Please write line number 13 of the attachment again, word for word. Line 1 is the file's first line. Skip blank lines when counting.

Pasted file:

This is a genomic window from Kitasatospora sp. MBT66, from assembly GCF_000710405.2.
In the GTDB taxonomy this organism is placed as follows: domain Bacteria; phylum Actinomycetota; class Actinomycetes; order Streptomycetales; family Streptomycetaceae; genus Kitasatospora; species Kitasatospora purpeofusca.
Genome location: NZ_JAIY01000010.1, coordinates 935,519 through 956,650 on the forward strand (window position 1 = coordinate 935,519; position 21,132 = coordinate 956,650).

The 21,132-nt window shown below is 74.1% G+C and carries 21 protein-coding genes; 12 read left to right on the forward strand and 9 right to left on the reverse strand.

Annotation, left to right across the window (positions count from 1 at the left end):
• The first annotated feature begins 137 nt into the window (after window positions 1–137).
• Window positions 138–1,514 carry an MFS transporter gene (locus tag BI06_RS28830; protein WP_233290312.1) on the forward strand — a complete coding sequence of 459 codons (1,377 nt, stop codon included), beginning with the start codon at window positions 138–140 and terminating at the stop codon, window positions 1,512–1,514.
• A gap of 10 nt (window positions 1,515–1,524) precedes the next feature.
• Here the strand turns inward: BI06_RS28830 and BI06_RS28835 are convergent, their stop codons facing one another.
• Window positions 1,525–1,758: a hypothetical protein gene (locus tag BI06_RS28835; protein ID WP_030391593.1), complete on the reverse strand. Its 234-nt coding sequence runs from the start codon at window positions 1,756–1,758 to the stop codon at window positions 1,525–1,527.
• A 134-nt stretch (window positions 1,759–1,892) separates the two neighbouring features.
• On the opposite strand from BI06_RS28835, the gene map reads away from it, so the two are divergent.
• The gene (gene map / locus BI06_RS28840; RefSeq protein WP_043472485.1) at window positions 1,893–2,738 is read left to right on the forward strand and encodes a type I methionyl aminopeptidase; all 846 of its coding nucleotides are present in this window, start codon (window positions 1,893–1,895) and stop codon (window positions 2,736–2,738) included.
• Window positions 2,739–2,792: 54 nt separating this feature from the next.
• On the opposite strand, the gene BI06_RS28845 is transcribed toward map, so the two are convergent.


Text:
• The gene (gene map / locus BI06_RS28840; RefSeq protein WP_043472485.1) at window positions 1,893–2,738 is read left to right on the forward strand and encodes a type I methionyl aminopeptidase; all 846 of its coding nucleotides are present in this window, start codon (window positions 1,893–1,895) and stop codon (window positions 2,736–2,738) included.